Oh, Tea Party help me. Oh, my right wing, Republican and Conservative friends, please… stage and intervention. Set me straight, for I am about to write something incredibly naive.
You know that Oxfam report? The one that said 85 people alive in the world today are worth as much as 3.6 billion people at the other end of the curve?
That’s something, eh? Eighty-five people have shown so much initiative and get up and go; so much resourcefulness and ingenuity; so much pull-yourself-up-by-the bootstraps that their efforts in this world balance the efforts of 3.6 billion other people.
Good on them, I thought when I read that report.
Then, in a weak, lefty moment, I thought something different:
Suppose, just suppose, those 85 people decided to distribute their fortunes among the 3.6 billion. Suddenly, more than half the world would wake up twice as well off as they were the night before.
Some of them would squander it, for sure. They’d drink or gamble it away — just like some people at the other end of the curve have done.
But I like to think others might use that windfall to fix (or get) a roof over their heads. They might use it to get an actual address they can proudly write on a job application. They might buy more nutritious food so they have the energy to go out and perform effectively at that job — or even create a job for themselves.
Maybe they’ll put their money together and get a water system in their community so their young girls can go to school instead of spending much of their waking hours fetching water.
Maybe some of them will purchase material goods with their money — things that will improve their lives, like lights and stoves and computers — and that money will trickle up and start replenishing the recently depleted coffers of those 85.
Oh, yes, you don’t have to worry about those 85. They’ve still got all the ingenuity and resourcefulness that took them to the top in the first place. They’ll get back on their feet in no time. But just in case, we could let them keep a million each. Hell, let them keep 10 million each. The 3.6 billion will hardly miss it. That’s a drop in the bucket.
I’ve heard the arguments. The 85 are willing to risk a lot to get where they are. They are willing to put in the hours. To work hard, to work above and beyond.
But I wonder… do they risk more than the Bangladesh clothing factory workers who get trapped in fires or crushed in collapsing buildings in order to earn about 30 bucks a month? Do they work longer hours than a farmer, or a good teacher or a dedicated doctor?
Say we live in a pond. We are fish. Bugs fall in the water, wriggly things hatch, algae blooms. There is enough food so that all us fish can live reasonably happy, healthy, well-fed lives.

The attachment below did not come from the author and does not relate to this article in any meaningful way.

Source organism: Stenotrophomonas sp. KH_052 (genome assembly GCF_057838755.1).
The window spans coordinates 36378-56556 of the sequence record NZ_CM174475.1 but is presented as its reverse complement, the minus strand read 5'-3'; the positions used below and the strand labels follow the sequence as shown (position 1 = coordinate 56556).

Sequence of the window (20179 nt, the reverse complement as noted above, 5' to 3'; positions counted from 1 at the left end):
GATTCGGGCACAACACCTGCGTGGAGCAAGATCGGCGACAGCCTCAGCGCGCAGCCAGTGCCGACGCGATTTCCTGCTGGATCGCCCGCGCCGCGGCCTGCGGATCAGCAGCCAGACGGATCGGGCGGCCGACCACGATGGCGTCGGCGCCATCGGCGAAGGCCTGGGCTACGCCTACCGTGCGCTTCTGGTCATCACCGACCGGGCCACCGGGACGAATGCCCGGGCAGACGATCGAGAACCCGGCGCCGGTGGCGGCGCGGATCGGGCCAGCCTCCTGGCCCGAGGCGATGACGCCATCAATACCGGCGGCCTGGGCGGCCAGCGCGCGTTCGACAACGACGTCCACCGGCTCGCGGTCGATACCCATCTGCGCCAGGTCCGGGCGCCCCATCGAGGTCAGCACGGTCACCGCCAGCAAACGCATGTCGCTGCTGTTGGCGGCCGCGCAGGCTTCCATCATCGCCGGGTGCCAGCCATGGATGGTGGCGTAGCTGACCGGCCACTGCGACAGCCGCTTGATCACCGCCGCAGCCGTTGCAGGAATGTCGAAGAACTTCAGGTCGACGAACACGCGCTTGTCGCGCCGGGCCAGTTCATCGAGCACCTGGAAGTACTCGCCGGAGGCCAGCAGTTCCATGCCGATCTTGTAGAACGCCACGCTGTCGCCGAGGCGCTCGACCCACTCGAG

But then, one fish lucks out. He stumbles upon a whole big swarm of wriggly things. He could call his fishy friends over to share, but that’s not really fish-like. He makes sure no one is watching and gorges himself. He gets a little bigger than his piscine pals. A little faster. He gets to the next swarm a little quicker than everyone else. And he gorges again. After a while, he’s eating more than half of the food in the entire pond.
He gets so big, those other fish barely look like fish to him anymore. They get so weak, all they can do is scrounge after the crumbs that aren’t good enough for the big fish anymore.
One day, without even realizing he’s doing anything wrong, the big fish gulps down some of the other fishes’ smaller, scrawnier offspring. And nobody says anything because they’re all just grateful for the crumbs.
I am a poor one to preach. I’m not among the 85, or even the one per cent. But I’m probably in the top 10 per cent in worldwide terms. I’ve got a great life. I don’t want to give any of it up. I’d even like a little more. There are homeless people I encounter during my walks around the city among whom I distribute my crumbs.
Life is not fair. But I would like to find a way to make it fairer.
No, we can’t just take the riches away from those 85. That would take a revolution, and nobody wants a revolution. They can be pretty disruptive. But how about a slow revolution? How about we start by nurturing our innate sense of fairness? How about we stand up to injustice in the places where we see it? How about we reject politicians who pander to the greedy and resist laws that favour the greedy?
And especially, how about we stop measuring a person’s worth by their greediness?
We are not here to strive to be among the 85. We are here to be better than the 85.